The opinion of the court was delivered by: Judge Robert M. Dow, Jr.
MEMORANDUM OPINION AND ORDER
Currently before the Court are two motions to dismiss in part Plaintiff Rachel Zuckerman's first amended complaint, one filed by Defendant United of Omaha Life Insurance Company ("United of Omaha")  and the other filed by American Pharmaceuticals Partners, Inc. ("APP") . Also pending is Defendant United of Omaha's motion to strike jury demand . For the reasons stated below, the Court grants both motions to dismiss [17 & 24] and denies as moot the motion to strike jury demand .
Plaintiff Rachel Zuckerman worked for Defendant APP as a Senior Scientist-project. Defendant AAP sponsored the American Pharmaceuticals Partners, Inc. Employee Benefit Plan ("Plan"). APP purchased Group Policy No. GUD-252C from Defendant United of Omaha to fund the long-term disability benefits offered under the Plan. As the insurer, United of Omaha agreed to pay certain benefits to eligible Plan participants "subject to the terms, conditions, and limitations of [the] Policy."
On April 4, 2006, Plaintiff stopped working for APP due to the combined effects of headaches, fibromyalgia, difficulty sleeping, and cognitive impairments, which Plaintiff believes were the result of chemical exposure in the workplace. After leaving her employment, Plaintiff filed a claim for worker's compensation benefits. She also applied for Social Security disability benefits, which she recently was awarded. APP advised Plaintiff that she was not eligible to apply for LTD benefits while also seeking worker's compensation benefits. APP later confirmed that position in a letter sent by APP to United of Omaha on August 12, 2008. The letter states that APP "instructed" Plaintiff not to file her disability claim until after her Worker's Compensation claim was resolved. Contrary to APP's advice, Plaintiff was eligible for LTD benefits regardless of causation because the LTD policy treats workers' compensation benefits as an offset against LTD benefits, but does not exclude benefit eligibility in the event of work-related injuries or illnesses.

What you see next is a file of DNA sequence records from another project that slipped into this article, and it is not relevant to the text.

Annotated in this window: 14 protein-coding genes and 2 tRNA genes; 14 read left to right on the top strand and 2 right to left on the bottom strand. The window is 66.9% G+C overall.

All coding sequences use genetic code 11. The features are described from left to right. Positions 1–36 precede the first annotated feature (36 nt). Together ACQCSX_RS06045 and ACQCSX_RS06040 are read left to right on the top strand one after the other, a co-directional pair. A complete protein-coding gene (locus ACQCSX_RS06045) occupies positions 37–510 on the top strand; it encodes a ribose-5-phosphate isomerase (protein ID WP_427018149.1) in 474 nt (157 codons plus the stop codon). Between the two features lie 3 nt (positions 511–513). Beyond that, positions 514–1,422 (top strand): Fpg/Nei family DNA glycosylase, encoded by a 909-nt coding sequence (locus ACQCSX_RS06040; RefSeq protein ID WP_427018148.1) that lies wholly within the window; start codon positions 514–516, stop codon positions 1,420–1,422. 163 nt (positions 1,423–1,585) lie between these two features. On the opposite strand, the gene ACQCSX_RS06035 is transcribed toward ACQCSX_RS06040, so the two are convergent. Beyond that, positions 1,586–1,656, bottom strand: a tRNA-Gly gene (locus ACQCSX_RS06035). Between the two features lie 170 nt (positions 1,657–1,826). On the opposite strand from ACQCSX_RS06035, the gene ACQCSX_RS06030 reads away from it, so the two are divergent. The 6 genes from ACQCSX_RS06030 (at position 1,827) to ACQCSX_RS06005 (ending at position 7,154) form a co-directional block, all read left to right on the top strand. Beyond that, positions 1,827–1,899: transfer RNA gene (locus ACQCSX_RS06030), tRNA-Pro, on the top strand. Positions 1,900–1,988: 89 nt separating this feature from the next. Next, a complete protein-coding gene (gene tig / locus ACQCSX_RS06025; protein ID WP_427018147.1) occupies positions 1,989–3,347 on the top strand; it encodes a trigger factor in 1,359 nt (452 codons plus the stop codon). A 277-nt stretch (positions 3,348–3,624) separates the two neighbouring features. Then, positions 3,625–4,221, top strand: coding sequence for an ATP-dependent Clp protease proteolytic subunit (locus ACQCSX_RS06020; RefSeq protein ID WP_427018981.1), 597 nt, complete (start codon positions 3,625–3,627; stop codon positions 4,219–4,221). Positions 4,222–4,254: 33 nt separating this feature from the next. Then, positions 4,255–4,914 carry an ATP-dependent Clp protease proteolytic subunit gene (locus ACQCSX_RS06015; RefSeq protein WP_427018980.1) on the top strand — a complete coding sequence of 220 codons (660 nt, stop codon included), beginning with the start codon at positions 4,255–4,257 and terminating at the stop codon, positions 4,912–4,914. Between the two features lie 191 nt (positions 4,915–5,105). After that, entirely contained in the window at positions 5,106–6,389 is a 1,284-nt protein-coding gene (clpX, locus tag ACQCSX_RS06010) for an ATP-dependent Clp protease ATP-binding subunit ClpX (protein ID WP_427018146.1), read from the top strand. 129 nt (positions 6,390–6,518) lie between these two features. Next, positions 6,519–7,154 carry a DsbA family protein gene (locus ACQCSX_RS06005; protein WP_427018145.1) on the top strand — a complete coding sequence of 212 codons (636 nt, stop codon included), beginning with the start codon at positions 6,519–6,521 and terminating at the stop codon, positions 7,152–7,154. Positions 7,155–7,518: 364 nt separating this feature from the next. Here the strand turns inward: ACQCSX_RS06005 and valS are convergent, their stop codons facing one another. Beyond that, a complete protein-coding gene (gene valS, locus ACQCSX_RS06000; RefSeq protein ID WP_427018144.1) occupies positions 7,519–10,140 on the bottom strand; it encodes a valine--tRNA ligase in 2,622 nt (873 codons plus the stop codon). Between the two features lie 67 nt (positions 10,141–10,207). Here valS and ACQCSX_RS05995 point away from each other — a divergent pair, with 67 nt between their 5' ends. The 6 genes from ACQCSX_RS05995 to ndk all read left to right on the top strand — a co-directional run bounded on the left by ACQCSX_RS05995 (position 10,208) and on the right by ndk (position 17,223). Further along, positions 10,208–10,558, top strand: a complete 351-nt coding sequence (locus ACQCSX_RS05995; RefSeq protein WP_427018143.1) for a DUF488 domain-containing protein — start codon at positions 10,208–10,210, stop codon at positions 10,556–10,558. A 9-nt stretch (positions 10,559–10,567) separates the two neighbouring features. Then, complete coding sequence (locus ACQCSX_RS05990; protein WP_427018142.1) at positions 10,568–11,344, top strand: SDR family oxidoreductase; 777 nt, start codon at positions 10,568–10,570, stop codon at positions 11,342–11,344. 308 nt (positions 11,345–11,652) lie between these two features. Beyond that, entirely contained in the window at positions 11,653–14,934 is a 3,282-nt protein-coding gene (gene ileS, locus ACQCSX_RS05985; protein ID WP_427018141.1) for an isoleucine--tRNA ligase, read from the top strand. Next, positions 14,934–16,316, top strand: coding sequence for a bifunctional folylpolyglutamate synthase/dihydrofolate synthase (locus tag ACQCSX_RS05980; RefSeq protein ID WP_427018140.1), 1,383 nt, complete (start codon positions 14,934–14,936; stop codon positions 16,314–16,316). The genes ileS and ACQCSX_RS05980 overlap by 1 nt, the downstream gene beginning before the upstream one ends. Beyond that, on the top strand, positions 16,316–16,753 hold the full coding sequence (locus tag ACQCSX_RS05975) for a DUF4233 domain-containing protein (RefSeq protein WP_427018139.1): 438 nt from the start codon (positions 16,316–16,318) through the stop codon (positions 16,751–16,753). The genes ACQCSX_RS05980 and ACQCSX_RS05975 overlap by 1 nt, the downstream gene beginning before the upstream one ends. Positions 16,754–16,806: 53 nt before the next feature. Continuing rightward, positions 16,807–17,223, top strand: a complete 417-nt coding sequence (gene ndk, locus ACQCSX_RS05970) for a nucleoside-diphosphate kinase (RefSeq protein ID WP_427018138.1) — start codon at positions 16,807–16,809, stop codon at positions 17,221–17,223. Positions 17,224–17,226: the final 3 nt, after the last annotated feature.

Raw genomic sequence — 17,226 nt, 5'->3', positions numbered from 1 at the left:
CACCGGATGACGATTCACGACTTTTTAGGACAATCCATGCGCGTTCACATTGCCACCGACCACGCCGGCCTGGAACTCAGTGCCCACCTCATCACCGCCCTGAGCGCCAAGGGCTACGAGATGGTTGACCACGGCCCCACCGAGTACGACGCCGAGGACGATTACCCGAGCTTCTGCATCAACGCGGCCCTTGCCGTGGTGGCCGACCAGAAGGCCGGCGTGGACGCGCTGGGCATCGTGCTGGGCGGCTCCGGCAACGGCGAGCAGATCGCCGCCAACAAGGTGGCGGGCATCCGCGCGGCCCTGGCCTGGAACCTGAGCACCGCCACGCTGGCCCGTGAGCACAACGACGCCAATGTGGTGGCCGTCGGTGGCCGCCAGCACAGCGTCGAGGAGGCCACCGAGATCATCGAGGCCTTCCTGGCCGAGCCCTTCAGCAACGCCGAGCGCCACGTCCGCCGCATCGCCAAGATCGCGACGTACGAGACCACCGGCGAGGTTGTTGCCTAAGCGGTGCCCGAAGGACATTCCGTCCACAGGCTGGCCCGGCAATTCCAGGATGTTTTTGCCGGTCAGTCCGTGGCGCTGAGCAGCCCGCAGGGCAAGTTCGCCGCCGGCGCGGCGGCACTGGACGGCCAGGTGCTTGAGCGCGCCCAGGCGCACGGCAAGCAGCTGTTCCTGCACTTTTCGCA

In reliance on APP's representations, Plaintiff did not apply for LTD benefits until 2008. At the time that she applied, she was approved to receive short-term disability benefits by Disability Management Services ("DMA"), which acted on behalf of the Plan with respect to short-term benefits. Then, on November 24, 2008, Defendant United of Omaha issued a determination that Plaintiff was not disabled. Plaintiff appealed this determination, but United of Omaha upheld its decision and refused to pay benefits. In addition to affirming its decision that Plaintiff was not disabled, United of Omaha raised an additional reason for the denial, which previously had not been communicated to Plaintiff -- namely, that the claim was denied due to late notice of the claim and the failure to timely submit proof of loss.
II. Legal Standard On Motion To Dismiss